One of the greatest challenges facing biblical leaders involves the uncompromising conviction of truth.
Not during the times of comfort does this moment become critical, but when difficulties of a physical, social, or financial nature press in on the well-being of leaders.
The moment of truth is not measured by what a leader hopes, desires, or thinks might be needed.
The moment of truth is measured by what a leader does, the stand that is taken, and the demonstration of character when it is not popular with the majority.
The time comes in the life of every person when they must decide how they are going to act or react to the environment or circumstances before them.
In that moment, the decision that is made determines the effectiveness of each leader.
No pleasure, monetary prize, popularity, or status of prestige is worth compromising the truth and the principles of character that stand behind it.
Leaders are needed who hold to and lead by the truth delivered from God to the world.
Allow the moment of truth to be a definition of true leadership.
When considering the idea of dependent leadership, a number of words are associated, the primary of which is reliant. Spiritual leaders understand the need to rely upon God. They are dependent upon His guidance, direction, strength, and provisions to lead others.
Spiritual leaders are also aware of the fact that followers are also dependent upon them to provide the same.
Guidance provides advice and instruction for the conduct and behavior of living.
Direction shows the way, primarily the way to an eternal destination.
Strength is needed to get up and keep moving in the right direction connected to the goal.
Provisions are given to continue the journey, even when all else seems to have failed.
These four areas are all directly related to the dependence that is associated with our relationship with God and those who fill the role of leading God’s people.
The role is never taken lightly. It is critical to building a solid foundation that supplies all of us the basic components to our growth in relationship with God.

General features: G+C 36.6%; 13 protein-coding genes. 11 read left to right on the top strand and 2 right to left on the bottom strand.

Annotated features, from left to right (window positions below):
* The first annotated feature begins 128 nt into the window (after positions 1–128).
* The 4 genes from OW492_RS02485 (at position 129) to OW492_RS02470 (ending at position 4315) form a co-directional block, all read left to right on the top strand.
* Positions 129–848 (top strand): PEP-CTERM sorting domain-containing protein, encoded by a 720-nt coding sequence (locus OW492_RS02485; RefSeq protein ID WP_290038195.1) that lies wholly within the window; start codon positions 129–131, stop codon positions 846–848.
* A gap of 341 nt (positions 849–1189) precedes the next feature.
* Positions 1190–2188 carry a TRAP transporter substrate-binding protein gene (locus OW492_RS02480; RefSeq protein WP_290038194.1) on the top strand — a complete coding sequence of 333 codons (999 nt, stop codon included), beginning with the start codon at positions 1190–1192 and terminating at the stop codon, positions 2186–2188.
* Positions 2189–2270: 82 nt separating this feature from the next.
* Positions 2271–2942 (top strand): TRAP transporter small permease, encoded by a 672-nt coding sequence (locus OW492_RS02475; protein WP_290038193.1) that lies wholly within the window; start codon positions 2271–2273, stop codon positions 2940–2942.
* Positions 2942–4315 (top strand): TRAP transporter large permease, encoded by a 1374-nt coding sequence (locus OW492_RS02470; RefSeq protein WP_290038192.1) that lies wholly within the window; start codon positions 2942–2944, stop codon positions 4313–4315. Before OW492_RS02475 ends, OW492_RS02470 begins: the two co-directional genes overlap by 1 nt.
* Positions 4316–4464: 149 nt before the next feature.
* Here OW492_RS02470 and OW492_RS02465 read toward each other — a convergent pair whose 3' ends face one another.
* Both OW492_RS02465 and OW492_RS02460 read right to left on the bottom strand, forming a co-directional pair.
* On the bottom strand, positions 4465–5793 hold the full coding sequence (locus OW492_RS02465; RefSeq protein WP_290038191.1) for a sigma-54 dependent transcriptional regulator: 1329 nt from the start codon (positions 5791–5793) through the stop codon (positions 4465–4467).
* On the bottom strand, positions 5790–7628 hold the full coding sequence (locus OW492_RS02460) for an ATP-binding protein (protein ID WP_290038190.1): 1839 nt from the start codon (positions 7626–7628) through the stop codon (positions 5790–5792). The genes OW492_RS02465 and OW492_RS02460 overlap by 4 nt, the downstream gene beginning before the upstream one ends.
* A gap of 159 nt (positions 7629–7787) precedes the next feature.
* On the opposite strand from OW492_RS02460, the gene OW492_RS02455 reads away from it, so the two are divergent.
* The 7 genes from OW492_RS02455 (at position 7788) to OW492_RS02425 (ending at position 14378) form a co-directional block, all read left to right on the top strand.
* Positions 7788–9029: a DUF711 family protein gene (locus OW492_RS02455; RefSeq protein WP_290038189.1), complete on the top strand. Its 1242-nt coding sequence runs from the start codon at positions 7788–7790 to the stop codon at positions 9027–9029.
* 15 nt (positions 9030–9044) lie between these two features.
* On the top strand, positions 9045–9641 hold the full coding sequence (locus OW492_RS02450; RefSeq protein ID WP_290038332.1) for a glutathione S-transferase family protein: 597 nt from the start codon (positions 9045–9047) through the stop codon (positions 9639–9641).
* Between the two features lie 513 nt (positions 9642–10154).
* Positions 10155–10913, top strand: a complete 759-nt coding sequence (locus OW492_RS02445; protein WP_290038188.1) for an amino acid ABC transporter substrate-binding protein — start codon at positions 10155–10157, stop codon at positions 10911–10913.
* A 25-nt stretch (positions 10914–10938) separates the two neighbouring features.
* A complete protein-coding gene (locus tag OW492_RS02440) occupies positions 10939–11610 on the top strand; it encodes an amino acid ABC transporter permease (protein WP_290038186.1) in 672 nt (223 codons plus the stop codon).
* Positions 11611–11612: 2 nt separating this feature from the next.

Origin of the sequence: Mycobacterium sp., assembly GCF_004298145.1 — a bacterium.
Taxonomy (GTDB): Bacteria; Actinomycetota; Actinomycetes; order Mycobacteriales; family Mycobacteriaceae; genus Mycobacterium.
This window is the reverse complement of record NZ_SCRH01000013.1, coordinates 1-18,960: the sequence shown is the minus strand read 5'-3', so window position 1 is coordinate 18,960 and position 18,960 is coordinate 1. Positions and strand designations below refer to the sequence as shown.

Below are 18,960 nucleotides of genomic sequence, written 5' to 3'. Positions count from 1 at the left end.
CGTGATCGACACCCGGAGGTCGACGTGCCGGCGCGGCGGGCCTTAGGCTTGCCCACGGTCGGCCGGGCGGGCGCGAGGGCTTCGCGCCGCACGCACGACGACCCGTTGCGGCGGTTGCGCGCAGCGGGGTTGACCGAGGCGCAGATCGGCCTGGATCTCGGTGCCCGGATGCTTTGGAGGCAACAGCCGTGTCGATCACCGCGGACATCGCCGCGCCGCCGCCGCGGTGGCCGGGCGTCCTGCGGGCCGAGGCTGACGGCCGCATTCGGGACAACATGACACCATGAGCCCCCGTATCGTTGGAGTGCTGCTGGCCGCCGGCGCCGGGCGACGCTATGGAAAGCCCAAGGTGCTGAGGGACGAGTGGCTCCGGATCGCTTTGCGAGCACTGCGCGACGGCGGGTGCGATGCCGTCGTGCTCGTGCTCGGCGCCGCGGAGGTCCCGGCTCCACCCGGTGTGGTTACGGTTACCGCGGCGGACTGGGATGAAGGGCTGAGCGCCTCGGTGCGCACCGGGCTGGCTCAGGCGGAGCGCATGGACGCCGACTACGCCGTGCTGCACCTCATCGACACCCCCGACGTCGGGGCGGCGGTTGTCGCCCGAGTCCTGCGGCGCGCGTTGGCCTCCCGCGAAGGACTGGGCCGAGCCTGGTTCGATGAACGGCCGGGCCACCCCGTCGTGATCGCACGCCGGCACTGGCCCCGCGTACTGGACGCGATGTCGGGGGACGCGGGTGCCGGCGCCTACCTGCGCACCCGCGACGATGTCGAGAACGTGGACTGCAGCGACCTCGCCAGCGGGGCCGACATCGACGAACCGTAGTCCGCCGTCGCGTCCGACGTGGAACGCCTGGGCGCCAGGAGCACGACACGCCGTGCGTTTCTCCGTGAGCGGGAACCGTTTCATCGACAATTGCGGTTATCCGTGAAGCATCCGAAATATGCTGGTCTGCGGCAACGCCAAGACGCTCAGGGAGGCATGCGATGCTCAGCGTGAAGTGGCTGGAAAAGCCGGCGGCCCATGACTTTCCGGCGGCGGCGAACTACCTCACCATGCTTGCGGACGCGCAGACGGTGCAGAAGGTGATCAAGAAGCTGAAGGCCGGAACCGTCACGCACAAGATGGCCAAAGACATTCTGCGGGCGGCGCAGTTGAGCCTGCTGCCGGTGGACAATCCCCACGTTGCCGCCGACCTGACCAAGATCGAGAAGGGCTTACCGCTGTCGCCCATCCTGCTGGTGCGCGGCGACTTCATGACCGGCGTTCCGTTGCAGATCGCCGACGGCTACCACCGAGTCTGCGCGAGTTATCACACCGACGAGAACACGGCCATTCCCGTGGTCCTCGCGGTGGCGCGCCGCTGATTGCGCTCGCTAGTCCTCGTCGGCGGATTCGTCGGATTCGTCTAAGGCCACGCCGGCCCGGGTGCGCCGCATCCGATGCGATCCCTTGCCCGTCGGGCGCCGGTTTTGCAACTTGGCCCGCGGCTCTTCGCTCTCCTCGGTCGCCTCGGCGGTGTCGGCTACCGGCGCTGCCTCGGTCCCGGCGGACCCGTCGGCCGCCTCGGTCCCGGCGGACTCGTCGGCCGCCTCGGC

David Nicholls once said, “I want to live life in such a way that if a photograph were taken at random, it would be a cool photograph.”
We have no way of knowing the specific intent behind this thought, but the implication is powerful to the way others see our leadership.
Each day we are given an opportunity to live on the stage of life. Others witness every move and every word. Images are imbedded in their minds by what they see, just like a photograph.
As they recall the days gone by, they remember these images and the impact left by them.
We do the same with others we see every day.
Consider the following question: What would the photograph others take of us look like?
Like most good photographs, there are times the perfect shot can only be taken in a moment of time. We may only have a moment for others to take that perfect picture that changes their lives forever.
Christians leaders must always let their light shine in such a way others can see their good works and glorify God.
A person who is qualified refers to someone recognized as trained to perform a specific job or task. A level of competency is also associated with this recognition.
The Bible provides a list of qualifications for men who would serve in the position of an elder or deacon within the church.
These qualifications are in place to guide the future of the church with leaders who are qualified to provide the necessary shepherding to keep the church pure and doctrinally sound.
While all Christians should strive to achieve these qualities, at least the ones applicable, we do not have to possess all these qualities in order to be qualified to lead others.
Remember, leadership is about influence. We are striving to influence others for the cause of Christ. As a Christian, our qualification for leading others is built on the blood of our Savior.